What do you hope to achieve from participating in this campaign, and how does it tie in with what you’re working on at the moment?
I have always been supportive of CAL’s work and have highlighted to our ministers that there needs to be a national caregivers’ strategy. It is a real issue and has become a very big issue. We did a public consultation in preparation of my Budget 2020 debates and 400 members of the public came forward to give their views. Caregiving was one of the themes that came out. Where mental health is concerned, and with all the other challenges we’ve had, this conversation had been muted and side-lined. We don’t realise that for every person with a mental health condition or disability – there could be more than one caregiver. When you multiply that number, it’s phenomenal.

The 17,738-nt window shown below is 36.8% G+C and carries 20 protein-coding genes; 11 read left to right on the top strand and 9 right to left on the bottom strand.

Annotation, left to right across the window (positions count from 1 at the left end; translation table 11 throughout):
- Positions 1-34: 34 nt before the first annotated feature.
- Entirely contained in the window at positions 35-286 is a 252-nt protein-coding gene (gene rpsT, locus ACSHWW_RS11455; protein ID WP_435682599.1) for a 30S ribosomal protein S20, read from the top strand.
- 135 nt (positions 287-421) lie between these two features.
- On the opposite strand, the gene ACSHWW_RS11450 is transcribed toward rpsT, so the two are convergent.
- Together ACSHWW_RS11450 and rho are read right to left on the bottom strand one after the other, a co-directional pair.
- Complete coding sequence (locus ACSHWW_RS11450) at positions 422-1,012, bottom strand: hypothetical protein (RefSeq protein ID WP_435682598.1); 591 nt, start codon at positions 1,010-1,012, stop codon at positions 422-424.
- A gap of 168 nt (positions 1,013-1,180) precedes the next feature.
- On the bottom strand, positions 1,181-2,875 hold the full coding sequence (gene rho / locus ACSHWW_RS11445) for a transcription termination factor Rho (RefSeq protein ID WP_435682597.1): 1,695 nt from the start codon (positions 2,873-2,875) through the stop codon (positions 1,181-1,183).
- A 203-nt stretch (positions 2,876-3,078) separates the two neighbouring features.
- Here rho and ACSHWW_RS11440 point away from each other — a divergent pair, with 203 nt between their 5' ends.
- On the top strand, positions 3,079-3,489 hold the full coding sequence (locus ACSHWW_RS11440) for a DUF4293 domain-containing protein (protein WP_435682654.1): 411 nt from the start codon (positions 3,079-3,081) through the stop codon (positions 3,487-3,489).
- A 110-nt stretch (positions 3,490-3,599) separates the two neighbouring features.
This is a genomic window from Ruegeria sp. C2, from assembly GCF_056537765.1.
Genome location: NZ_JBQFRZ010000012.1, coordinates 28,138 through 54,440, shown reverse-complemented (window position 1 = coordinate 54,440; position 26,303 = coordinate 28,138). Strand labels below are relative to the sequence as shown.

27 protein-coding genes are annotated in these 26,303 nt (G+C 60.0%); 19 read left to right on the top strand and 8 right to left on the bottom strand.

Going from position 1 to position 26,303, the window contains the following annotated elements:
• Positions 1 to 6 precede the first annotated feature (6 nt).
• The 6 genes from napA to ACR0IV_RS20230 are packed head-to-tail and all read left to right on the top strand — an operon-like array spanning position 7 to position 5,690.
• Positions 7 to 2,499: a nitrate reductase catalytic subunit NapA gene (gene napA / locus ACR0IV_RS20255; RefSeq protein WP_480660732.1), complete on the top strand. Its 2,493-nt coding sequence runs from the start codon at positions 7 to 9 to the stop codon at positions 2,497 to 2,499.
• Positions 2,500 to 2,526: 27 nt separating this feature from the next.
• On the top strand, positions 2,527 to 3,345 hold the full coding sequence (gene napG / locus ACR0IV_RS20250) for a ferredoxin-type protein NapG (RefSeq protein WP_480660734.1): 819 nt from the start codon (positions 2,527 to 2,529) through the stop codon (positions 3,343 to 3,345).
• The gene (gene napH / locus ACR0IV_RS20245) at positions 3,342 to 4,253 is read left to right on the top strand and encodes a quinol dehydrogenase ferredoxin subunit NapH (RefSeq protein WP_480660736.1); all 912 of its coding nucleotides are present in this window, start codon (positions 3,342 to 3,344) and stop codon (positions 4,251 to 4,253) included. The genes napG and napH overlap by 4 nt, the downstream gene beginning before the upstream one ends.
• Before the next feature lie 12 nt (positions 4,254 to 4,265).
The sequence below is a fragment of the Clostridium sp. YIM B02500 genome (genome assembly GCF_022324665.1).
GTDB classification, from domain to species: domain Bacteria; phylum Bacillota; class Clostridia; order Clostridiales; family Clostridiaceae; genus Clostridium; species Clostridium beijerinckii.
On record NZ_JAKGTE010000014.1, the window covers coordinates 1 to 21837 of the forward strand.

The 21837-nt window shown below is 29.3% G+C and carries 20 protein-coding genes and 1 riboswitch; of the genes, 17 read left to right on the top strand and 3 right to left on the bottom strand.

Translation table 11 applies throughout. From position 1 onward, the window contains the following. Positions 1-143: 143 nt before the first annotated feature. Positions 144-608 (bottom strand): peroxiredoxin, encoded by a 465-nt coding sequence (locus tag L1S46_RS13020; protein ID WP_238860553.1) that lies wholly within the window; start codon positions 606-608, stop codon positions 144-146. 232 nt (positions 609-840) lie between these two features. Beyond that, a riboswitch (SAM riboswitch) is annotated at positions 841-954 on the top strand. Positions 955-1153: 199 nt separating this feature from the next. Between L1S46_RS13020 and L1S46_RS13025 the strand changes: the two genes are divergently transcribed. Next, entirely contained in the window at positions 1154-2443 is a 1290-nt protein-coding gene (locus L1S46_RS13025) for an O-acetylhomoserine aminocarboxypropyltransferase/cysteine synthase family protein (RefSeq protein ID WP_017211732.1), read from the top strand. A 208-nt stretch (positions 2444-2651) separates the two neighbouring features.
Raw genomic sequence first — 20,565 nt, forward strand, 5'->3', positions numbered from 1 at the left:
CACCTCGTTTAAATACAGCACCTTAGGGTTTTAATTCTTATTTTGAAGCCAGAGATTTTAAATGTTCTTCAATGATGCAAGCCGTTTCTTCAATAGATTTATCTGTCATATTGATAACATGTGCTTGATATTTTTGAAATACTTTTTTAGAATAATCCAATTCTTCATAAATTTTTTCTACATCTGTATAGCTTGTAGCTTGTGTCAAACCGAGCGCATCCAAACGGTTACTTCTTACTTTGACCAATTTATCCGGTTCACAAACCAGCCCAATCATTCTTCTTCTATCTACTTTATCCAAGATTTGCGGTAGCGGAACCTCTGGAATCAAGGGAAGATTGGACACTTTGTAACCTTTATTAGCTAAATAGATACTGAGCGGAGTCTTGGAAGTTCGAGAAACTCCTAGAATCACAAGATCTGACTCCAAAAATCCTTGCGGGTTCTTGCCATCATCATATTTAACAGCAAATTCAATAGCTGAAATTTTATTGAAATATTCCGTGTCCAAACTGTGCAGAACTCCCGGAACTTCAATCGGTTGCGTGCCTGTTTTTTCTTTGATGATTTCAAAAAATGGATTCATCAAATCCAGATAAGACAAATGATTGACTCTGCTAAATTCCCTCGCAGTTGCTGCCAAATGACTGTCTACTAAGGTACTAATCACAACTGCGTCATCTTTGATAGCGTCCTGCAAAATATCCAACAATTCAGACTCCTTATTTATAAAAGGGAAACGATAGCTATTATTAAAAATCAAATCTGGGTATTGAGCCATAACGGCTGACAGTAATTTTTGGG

There are four types of people in the world: Those who have been caregivers, those who are currently caregivers, those who will be caregivers, and those who will need a caregiver. How do we provide more support, more capabilities, more skills? Caregiving affects all of us, yet this role is, ironically, one of the most undervalued in our society. That is why I’ve been deeply concerned that caregiving has not been talked about enough, not considered enough and not policy made enough. As I am such an advocate for women’s issues – caregiving is also a gender issue. There is also an emotion caregiving comes with where you’re most at risk of being susceptible to mental health challenges.